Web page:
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The first four OVA's acted as an introduction to the plot above - which was a major departure from the original Hellsing series - yet followed the original manga almost precisely, often replicating illustrations straight from the source. Ultimate OVA's 5-8 continue to show a great sense of loyalty to the manga, but how much of a difference does this really make? Well, for starters, the animation has a tendency to 'wow' more than it ever did, and that's saying something. Of course, I can't talk about the animation without discussing the increase in violence - While watching the first four OVA's, I believe my exact words were, "My GAWD! That's freakin' INSANE!" I mean, I'm a big fan of anime that offers substance over style, and even though Hellsing Ultimate proved to up the bloody fan service to a ridiculous degree, I simply didn't care. I was having entirely too much fun watching Alucard make shredded meat out of anyone who dared to challenge his power. Imagine my surprise when I learned the violence was a mere pittance compared to what parts 5-8 would offer. Blood and gore, without question, absolutely dominate these installments, and the best part is that it's all still tied into the plot and doesn't come off as being nonsensically gratuitous.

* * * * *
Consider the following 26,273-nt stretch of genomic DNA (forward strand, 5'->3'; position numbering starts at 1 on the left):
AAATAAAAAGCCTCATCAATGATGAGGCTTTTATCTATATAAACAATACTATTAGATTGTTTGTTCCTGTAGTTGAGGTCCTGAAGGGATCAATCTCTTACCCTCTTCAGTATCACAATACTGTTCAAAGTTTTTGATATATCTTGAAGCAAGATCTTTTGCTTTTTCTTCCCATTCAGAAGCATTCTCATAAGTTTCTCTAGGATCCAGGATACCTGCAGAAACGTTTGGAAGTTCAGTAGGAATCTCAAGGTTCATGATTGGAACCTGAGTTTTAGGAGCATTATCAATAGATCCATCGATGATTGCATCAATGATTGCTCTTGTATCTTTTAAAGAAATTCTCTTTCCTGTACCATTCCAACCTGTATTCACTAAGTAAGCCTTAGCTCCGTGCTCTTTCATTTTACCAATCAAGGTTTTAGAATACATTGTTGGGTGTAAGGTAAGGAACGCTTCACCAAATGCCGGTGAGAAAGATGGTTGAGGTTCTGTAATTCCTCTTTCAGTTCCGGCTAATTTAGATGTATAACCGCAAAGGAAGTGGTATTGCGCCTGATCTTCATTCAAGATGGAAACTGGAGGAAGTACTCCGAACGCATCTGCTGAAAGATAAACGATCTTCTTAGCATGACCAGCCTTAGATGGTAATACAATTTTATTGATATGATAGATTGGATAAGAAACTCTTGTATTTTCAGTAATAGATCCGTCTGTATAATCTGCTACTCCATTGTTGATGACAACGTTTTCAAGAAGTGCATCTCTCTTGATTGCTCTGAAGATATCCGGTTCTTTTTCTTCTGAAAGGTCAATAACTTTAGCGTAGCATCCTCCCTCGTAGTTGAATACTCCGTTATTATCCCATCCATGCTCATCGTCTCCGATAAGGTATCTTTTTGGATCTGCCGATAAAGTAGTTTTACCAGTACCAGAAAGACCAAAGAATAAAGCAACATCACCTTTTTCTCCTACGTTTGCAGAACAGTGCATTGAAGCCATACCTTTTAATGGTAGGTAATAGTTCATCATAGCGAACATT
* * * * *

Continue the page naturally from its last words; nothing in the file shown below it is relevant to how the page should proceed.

The major difference between these episodes and those that were included on the previous set, is that the action is much more prevalent. The story no longer has any need to pussyfoot around the Millennium organization, and the first OVA in this set alone begins with an attack on London that just... doesn't... stop. Vampires are unleashed to annihilate thousands of citizens, war planes are leveling handfuls of city blocks at a time, and there's eventually a drool-worthy retaliation by the Iscariot priests. That being said, those of you who greatly appreciated the character development and carefully unfolded plot have nothing to worry about, as those aspects haven't been left by the wayside. In fact, we're introduced to the most important character arc to date - Seras's transformation into a full-fledged vampire. Fully embracing what she's become, Seras is far more effective as a killing machine than ever before, but she runs into a spot of trouble when she crosses paths with a new, dastardly villain - Enter Zorin Blitz, an elite member of the Millennium organization. Unable to slice Seras in two with her giant scythe, Zorin unleashes her powers of illusion, hoping to cripple her opponents mind with fear. Of course, all this does is enrage Alucard's prodigy to the point of no return. Needless to say, Millennium has to deal with some serious consequences as a result. The mind games that are played and ultimately drive Seras over the edge is my favorite part in OVA's 5-8, but the return of Father Alexander Priest is an equally impressive highlight, as he and Alucard finally clash in the battle that was teased since the first installment. In the midst of it all, fans of Alucard (and who isn't?) will be pleased to see a sizeable revelation finally come to light.